Trump continued on Tuesday, tweeting the following non-sentence:

Different names-over 100 M…. …..But should be much higher than that if Twitter wasn’t playing their political games

He then threatened Twitter with government intervention.

No wonder Congress wants to get involved – and they should. Must be more, and fairer, companies to get out the WORD!

But, again, the “WORD!” that Trump is pushing is often misleading at best and manifestly untrue at worst.

The president traffics in falsehoods, bombast and conspiracy theories pushed, in some cases, by the same purveyors of paranoid delusions that brought the world a ridiculous story about Hillary Clinton running a Satanic child smuggling ring out of the basement of a pizza shop (the pizza shop, it turns out, doesn’t even have a basement, and the very fact that someone had to point that out speaks to just how far afield we are as a society – when a rumor that crazy has to be refuted by structural blueprints, you know Americans are pretty far gone).

Social media outlets like Twitter and Facebook are trying to clean things up, but when the President of the United States is essentially arguing that those efforts are tantamount to bias, it not only makes things harder for tech companies to fight misinformation, it also adds another conspiracy theory to the mix – namely that Twitter, a conspiracy theorist’s dream come true, is itself involved in a conspiracy.

On Tuesday morning, a few hours after Trump capped off a tweet binge that started a 5:59 AM by posting “KEEP AMERICA GREAT!”, NBC reported that according to data gathered by a prominent disinformation researcher (and subsequently analyzed by the network), a ring “of more than 5,000 pro-Trump Twitter bots railed against the ‘Russiagate hoax’ shortly after the release of special counsel Robert Mueller’s report last week.”

It is quite possible – indeed, it seems likely – that many of Trump’s supporters who thought they were reading tweets from like-minded individuals following the release of Mueller’s redacted report, were in fact reading messages from bots created by “a private social media consultant”.

“Almost all of the since-removed accounts, most of which only posted about 30 times each, attacked the press and lamented how the ‘Russiagate hoax’ affected Trump’s presidency”, NBC writes. All of the accounts were yanked by Twitter on Sunday night.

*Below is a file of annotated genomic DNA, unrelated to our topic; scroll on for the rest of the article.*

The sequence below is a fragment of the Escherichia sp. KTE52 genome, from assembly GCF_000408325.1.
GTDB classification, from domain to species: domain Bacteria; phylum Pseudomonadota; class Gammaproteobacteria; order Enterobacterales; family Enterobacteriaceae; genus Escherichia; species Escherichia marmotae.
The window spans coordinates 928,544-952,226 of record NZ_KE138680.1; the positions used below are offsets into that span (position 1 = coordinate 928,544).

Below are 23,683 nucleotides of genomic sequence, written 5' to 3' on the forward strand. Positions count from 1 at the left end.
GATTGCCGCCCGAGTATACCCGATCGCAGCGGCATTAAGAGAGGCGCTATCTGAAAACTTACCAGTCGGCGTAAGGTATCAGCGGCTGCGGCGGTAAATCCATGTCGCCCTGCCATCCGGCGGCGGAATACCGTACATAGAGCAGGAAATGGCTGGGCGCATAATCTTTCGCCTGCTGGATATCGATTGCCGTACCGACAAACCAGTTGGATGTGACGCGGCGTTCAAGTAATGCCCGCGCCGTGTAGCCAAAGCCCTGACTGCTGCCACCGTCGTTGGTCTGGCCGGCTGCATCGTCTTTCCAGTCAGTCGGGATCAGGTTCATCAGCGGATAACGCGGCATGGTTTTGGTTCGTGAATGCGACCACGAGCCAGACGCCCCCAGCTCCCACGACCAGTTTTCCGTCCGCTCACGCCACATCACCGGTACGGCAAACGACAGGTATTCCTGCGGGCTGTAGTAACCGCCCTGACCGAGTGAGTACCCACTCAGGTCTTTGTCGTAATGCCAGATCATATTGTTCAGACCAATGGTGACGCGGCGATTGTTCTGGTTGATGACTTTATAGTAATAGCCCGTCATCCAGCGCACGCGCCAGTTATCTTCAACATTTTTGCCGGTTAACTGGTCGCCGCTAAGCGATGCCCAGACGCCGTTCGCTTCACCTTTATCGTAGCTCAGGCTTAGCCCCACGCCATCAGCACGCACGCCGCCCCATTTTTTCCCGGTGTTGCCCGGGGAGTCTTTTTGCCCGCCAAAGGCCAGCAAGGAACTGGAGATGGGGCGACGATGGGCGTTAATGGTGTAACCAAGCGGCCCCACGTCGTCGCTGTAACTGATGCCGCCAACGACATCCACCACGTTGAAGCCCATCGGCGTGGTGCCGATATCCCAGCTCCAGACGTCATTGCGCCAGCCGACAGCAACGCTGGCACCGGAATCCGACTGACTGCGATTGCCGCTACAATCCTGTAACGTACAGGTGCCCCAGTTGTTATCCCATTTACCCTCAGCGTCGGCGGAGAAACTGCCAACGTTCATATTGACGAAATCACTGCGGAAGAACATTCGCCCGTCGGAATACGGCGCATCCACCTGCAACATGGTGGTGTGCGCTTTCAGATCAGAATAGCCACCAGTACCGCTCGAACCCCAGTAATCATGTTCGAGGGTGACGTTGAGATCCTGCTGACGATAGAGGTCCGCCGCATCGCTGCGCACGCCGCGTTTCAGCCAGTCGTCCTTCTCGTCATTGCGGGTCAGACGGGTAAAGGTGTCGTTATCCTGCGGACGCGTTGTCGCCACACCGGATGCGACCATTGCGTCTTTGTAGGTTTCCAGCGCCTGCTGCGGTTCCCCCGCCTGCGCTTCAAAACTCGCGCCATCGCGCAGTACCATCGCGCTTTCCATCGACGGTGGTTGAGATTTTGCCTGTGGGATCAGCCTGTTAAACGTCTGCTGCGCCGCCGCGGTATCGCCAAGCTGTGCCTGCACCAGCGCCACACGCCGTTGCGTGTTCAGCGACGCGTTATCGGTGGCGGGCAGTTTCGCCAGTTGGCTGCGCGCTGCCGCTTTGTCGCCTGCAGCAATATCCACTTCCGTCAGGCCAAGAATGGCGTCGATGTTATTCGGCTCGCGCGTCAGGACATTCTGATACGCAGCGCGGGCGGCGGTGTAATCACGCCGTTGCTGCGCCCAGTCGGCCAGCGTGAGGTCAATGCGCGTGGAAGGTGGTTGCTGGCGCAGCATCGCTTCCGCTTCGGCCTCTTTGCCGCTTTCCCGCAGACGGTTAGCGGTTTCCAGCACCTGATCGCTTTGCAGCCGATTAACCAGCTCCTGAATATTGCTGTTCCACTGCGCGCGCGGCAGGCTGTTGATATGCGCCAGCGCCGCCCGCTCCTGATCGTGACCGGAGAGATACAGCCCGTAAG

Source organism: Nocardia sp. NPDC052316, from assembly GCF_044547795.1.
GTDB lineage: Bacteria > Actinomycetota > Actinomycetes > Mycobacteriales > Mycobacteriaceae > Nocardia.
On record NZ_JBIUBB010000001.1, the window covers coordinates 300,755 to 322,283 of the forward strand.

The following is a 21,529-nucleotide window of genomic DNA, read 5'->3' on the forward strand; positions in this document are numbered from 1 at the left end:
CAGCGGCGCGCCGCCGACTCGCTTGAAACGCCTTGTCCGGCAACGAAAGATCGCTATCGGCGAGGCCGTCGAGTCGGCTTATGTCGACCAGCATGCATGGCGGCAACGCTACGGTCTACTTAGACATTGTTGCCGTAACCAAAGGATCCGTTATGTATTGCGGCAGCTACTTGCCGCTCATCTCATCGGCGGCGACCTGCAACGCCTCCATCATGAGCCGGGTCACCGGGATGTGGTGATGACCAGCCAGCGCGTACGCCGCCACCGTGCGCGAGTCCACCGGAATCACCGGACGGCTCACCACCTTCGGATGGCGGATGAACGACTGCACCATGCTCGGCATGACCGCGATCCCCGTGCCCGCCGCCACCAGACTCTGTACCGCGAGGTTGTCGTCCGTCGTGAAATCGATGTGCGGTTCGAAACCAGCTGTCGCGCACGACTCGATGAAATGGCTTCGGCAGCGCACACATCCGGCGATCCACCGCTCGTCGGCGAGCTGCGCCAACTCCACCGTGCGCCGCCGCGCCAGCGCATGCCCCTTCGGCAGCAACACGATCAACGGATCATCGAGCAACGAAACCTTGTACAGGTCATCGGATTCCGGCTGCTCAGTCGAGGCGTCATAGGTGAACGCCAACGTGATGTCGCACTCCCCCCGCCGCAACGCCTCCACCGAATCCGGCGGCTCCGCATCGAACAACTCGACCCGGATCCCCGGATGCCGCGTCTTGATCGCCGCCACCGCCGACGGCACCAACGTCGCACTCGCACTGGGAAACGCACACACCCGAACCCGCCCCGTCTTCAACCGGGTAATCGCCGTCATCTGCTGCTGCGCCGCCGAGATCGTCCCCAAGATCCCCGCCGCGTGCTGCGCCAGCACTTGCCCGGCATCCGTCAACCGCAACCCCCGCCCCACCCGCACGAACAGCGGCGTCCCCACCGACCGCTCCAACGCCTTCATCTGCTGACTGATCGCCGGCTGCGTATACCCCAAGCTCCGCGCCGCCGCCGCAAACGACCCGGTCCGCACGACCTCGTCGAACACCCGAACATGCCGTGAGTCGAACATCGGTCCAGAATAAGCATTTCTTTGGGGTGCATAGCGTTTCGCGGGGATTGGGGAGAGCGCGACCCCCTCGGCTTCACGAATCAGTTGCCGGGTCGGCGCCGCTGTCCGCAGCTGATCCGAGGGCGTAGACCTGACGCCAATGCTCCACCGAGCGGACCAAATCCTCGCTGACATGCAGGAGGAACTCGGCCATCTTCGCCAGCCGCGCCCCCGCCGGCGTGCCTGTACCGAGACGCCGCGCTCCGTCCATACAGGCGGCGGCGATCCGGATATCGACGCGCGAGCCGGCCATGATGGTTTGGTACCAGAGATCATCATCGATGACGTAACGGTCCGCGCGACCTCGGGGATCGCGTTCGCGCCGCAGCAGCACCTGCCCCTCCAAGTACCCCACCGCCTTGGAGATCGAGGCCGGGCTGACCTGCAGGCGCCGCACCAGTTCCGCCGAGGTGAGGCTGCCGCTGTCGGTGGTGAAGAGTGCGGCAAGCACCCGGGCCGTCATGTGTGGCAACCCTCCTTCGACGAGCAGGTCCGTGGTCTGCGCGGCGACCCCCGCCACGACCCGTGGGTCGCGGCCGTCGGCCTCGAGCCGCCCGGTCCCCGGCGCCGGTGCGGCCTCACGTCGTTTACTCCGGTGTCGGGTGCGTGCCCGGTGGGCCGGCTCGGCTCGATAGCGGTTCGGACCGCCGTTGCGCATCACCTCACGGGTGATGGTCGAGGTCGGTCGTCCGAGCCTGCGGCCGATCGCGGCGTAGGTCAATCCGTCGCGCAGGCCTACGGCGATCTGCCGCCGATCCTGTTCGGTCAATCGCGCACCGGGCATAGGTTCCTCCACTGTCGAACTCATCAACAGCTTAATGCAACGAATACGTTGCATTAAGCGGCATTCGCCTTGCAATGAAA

One of the accounts (@TheGlobus), posed as a news outlet, but was in fact simply a re-brand of a previous account called @ArabianVeritas, a handle which, before getting into the “Russiagate hoax” business, “mostly posted positive news, policy initiatives and memes about Saudi Arabian Crown Prince Mohammed bin Salman.”

NBC generously says “it is unclear whether the accounts had any official connections to the government of Saudi Arabia.”

With all due respect to NBC’s nod to decorum, no, it is not “unclear”. It’s not unclear at all.


6 thoughts on “Death By A Thousand Tweets

  1. I may be a Luddite, but I’ve studiously avoided Twitter (I see POTUS’s tweets, at least the most controversial ones, via other channels, such as H here or CNN) and see no reason to go down that rabbit hole.

  2. As H says, “I’m often tempted to delete my Twitter account altogether. The only thing that stays my hand is the fact that there’s no wire service on the planet capable of delivering news as quickly as Twitter…”


    I’ve never used FB, but I’m on twitter for trading news – it’s easy enough to ‘mute’ terms like ‘trump’ etc which cleans it up immensely.

  3. Excellent post. I use twitter primarily to see what journalists, political writers, literary people (verified ones) are writing, as well as a few people whose insight I value. I block Trump, his cult followers and other extremists, and this cuts down on the chatter significantly. I do find it useful: it led me to this site!